Imagine a tower as tall as two Empire State Buildings that can produce as much energy as the Hoover Dam at a price competitive with natural gas.

That's what the startup Solar Wind Energy Tower is selling. Is it for real?

If the experience of EnviroMission, another penny-stock company, is any indication, then likely not.

This spring, Solar Wind Energy Tower (SWET) secured an agreement with the town of San Luis, Arizona, located on the Mexico border, to build the $1.5 billion project. If ever completed, it would become the tallest structure in North America and the second tallest structure in the world after the Burj Khalifa.

The technology works by spraying water at the top of a 2,250-foot-high, 500-foot-wide hollow tower, located in a hot, dry climate. As the water saturates the solar-heated air, it evaporates, cools and falls. The air accelerates as it sinks through the tower, creating 50 mile-per-hour winds that exit at the base through a series of tunnels. The rushing winds drive electricity-generating turbines.

“The Tower is designed to produce approximately 4,000,000 megawatt-hours annually,” said Ronald Pickett, chairman and CEO of SWET. “That’s slightly more than the Hoover Dam has averaged per year over the past ten years.”

The physics of the energy tower are sound. Phillip Carlson developed the concept for the so-called downdraft energy tower in 1975. Researchers at Israel’s Technion expanded on the idea in 2001.

In the 1980s, engineers built a prototype in Spain to power a manufacturing facility. The project generated electricity, but was never commercially viable for selling power to the grid. It eventually toppled during a storm after about a decade of operation.

Pickett claims SWET's proposed technology is smaller and less expensive than Technion's 4,000-foot design. He said the project will also benefit from years of site-specific weather data to improve performance.

SWET estimates that operating the tower will require roughly 8,000 acre-feet of water per year. That's less water than is needed to irrigate and farm 1,000 acres, but it's still a lot of water to find in the desert. According to Pickett, the City of San Luis has included a 50-year water supply agreement to meet the tower's needs.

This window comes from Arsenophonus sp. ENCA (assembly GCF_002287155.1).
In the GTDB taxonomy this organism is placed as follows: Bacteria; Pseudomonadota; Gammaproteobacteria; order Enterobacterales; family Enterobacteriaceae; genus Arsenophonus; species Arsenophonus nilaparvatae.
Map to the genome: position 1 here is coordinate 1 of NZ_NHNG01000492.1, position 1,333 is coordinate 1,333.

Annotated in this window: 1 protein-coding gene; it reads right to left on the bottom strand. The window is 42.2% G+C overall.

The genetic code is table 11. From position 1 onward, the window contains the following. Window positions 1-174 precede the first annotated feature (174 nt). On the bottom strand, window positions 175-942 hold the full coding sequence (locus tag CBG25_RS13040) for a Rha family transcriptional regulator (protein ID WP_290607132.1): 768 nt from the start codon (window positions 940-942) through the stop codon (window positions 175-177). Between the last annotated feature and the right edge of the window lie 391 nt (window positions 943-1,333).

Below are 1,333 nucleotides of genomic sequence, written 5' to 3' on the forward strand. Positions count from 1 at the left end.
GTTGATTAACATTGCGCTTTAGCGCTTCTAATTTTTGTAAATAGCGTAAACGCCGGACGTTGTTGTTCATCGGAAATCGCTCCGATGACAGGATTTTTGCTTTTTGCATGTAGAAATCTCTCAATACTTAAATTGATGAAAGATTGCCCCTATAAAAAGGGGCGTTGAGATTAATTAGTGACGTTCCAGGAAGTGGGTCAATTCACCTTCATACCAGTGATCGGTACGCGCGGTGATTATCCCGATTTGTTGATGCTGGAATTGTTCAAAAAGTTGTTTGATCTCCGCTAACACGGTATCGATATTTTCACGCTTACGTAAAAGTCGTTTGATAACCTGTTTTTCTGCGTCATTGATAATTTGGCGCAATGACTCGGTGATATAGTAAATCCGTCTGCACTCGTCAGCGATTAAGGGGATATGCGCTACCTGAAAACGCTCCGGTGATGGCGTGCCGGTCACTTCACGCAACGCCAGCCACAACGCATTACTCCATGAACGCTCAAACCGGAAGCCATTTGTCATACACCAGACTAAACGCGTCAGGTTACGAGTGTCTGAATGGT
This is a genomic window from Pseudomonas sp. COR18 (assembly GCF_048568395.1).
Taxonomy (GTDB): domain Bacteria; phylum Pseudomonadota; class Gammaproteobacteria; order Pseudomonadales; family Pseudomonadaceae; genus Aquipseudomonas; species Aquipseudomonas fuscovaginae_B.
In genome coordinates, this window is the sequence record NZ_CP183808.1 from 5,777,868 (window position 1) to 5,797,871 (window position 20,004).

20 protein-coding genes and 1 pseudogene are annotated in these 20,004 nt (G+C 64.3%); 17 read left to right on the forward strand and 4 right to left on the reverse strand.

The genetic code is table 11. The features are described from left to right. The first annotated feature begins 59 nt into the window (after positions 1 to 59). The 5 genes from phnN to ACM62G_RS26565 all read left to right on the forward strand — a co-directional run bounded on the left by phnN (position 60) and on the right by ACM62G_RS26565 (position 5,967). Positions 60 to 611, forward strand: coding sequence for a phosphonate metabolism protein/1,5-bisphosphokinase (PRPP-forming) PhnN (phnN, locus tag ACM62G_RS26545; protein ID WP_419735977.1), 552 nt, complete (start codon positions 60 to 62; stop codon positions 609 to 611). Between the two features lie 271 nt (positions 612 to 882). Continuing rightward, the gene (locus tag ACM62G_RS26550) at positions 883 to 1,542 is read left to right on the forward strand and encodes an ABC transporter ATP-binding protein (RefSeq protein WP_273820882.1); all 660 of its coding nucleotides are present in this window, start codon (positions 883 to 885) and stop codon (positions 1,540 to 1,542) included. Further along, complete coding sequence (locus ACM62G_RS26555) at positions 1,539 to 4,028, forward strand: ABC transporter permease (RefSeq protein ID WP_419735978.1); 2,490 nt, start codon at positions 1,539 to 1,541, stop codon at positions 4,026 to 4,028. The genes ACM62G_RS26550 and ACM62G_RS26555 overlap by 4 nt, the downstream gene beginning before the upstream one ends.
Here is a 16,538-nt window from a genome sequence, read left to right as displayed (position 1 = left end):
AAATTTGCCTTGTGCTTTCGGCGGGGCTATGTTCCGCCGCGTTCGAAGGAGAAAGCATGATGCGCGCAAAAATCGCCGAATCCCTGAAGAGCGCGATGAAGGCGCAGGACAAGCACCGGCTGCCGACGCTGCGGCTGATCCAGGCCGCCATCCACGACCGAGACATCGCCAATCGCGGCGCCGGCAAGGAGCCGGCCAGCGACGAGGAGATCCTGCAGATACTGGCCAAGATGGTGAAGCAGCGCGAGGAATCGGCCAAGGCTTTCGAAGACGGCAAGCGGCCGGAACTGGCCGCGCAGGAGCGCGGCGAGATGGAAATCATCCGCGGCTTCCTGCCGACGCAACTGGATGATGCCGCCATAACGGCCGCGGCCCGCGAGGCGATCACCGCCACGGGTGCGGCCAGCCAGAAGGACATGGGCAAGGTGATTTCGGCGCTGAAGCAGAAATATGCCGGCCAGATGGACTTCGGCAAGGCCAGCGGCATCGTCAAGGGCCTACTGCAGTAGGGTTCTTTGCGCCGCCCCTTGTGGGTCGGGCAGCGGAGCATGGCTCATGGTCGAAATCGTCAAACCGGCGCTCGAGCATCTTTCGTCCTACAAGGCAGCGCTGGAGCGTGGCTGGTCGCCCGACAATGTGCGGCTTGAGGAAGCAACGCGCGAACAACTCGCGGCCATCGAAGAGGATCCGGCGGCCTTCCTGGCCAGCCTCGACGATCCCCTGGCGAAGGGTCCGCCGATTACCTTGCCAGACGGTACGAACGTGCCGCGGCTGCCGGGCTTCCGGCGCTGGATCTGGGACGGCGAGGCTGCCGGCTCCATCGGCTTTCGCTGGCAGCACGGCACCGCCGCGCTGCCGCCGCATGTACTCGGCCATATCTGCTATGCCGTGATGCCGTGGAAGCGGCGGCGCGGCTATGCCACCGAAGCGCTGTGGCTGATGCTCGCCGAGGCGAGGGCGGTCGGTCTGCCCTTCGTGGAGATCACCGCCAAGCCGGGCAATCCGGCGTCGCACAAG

SWET has also procured a site and a water supply to build a second tower near the sister city of San Luis, Mexico. The company hopes to break ground on one of the two projects by the end of next year, with completion slated for 2018.

Factors such as siting the project, developing a computer model to predict the conditions, finding a financier, lining up contractors and getting all of the other pieces in place “are monumental tasks” for a small company, said Pickett. “The market doesn’t reflect the kind of success we are currently enjoying, but we are doing it…and we’re very pleased with our progress.”

Roadblocks ahead

But the permitting and bankability of SWET’s technology, due to the sheer size and novelty of the project, may ultimately doom it.

SWET announced preliminary funding from National Standard Finance, a large international infrastructure fund, but has not finalized any specific agreement. It also still needs to secure long-term power-purchase agreements (PPAs), which was a point of failure for EnviroMission's project in Arizona.

Pickett said his company is in PPA negotiations with California utilities, but it isn’t ready to release any further details. The technology has been certified by the California Energy Commission as a suitable alternative energy resource, and so it can generate renewable energy certificates.

“We’re prepared to develop the project. We’ve got preliminary financing commitments. We have contractors lined up, everything,” he said. “All we need are the PPAs.”

Without them, the project goes nowhere.

In the meantime, SWET needs more money and a development partner. To date, it has raised capital through its penny stock public company.

The public company’s business model is to license its patented energy tower technology to places in the Middle East and other desert regions around the world. They're hoping that once the first tower is built, other investors will want to build their own.

“If a utility were to take on this project, license it from us and develop it themselves -- which I am sure they will after they see the first one up and operational -- they will be able to make power as inexpensively as they make power if they were using natural gas, and save the natural gas,” said Pickett.

But there are doubts. SWET stated in its own Securities and Exchange filing from March: “Our independent auditors have expressed substantial doubt about our ability to continue as a going concern, which may hinder our ability to obtain future financing.”

According to its latest 10-Q report, SWET hasn’t generated any revenue since its inception and is burning through an increasing amount of cash. Through the first nine months of 2014, the company's research and development costs were $92,705, compared to $37,873 for the same period last year.

Administrative expenses are also up 6 percent, from $1,367,878 during the first nine months of this year, compared to $1,288,101 for the same period last year. As of September 30, 2014, the company’s working capital deficit reached $3,251,904.

According to Bloomberg Businessweek, Pickett made $200,000 last year. SWET’s Chief Operating Officer Stephen Sadle made $175,000. SWET currently has three full-time employees.

At this point, the company’s most successful endeavor has been to tell a good story.